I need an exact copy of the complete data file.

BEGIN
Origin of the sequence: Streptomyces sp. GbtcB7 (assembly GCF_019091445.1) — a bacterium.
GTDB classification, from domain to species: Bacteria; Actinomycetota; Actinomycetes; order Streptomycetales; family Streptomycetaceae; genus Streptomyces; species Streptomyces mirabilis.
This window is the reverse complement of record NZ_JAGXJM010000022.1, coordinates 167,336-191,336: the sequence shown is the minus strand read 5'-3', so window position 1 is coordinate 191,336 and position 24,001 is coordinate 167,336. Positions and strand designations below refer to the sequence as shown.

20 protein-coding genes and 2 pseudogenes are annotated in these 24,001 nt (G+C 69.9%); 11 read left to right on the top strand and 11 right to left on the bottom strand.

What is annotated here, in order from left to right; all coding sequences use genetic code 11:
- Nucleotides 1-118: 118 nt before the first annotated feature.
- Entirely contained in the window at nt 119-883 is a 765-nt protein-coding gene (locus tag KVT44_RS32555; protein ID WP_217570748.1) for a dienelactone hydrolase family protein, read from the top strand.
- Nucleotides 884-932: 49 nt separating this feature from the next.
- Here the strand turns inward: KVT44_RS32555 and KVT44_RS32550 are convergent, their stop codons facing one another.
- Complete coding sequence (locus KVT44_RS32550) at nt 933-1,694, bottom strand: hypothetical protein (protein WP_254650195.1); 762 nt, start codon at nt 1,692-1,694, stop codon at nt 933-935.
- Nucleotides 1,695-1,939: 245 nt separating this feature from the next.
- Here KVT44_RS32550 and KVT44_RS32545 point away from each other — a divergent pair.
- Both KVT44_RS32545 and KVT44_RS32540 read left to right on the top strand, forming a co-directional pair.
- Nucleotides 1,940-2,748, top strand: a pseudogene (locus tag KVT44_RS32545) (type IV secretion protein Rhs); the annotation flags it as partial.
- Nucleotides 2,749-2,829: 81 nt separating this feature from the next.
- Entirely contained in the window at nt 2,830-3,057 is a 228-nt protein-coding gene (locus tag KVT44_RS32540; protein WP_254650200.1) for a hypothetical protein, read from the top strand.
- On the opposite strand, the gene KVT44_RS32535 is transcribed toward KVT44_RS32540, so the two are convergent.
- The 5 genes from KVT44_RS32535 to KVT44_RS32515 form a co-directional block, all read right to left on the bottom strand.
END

Origin of the sequence: Streptomyces sp. GbtcB7 (assembly GCF_019091445.1) — a bacterium.
GTDB classification, from domain to species: Bacteria; Actinomycetota; Actinomycetes; order Streptomycetales; family Streptomycetaceae; genus Streptomyces; species Streptomyces mirabilis.
This window is the reverse complement of record NZ_JAGXJM010000022.1, coordinates 167,336-191,336: the sequence shown is the minus strand read 5'-3', so window position 1 is coordinate 191,336 and position 24,001 is coordinate 167,336. Positions and strand designations below refer to the sequence as shown.

20 protein-coding genes and 2 pseudogenes are annotated in these 24,001 nt (G+C 69.9%); 11 read left to right on the top strand and 11 right to left on the bottom strand.

What is annotated here, in order from left to right; all coding sequences use genetic code 11:
- Nucleotides 1-118: 118 nt before the first annotated feature.
- Entirely contained in the window at nt 119-883 is a 765-nt protein-coding gene (locus tag KVT44_RS32555; protein ID WP_217570748.1) for a dienelactone hydrolase family protein, read from the top strand.
- Nucleotides 884-932: 49 nt separating this feature from the next.
- Here the strand turns inward: KVT44_RS32555 and KVT44_RS32550 are convergent, their stop codons facing one another.
- Complete coding sequence (locus KVT44_RS32550) at nt 933-1,694, bottom strand: hypothetical protein (protein WP_254650195.1); 762 nt, start codon at nt 1,692-1,694, stop codon at nt 933-935.
- Nucleotides 1,695-1,939: 245 nt separating this feature from the next.
- Here KVT44_RS32550 and KVT44_RS32545 point away from each other — a divergent pair.
- Both KVT44_RS32545 and KVT44_RS32540 read left to right on the top strand, forming a co-directional pair.
- Nucleotides 1,940-2,748, top strand: a pseudogene (locus tag KVT44_RS32545) (type IV secretion protein Rhs); the annotation flags it as partial.
- Nucleotides 2,749-2,829: 81 nt separating this feature from the next.
- Entirely contained in the window at nt 2,830-3,057 is a 228-nt protein-coding gene (locus tag KVT44_RS32540; protein WP_254650200.1) for a hypothetical protein, read from the top strand.
- On the opposite strand, the gene KVT44_RS32535 is transcribed toward KVT44_RS32540, so the two are convergent.
- The 5 genes from KVT44_RS32535 to KVT44_RS32515 form a co-directional block, all read right to left on the bottom strand.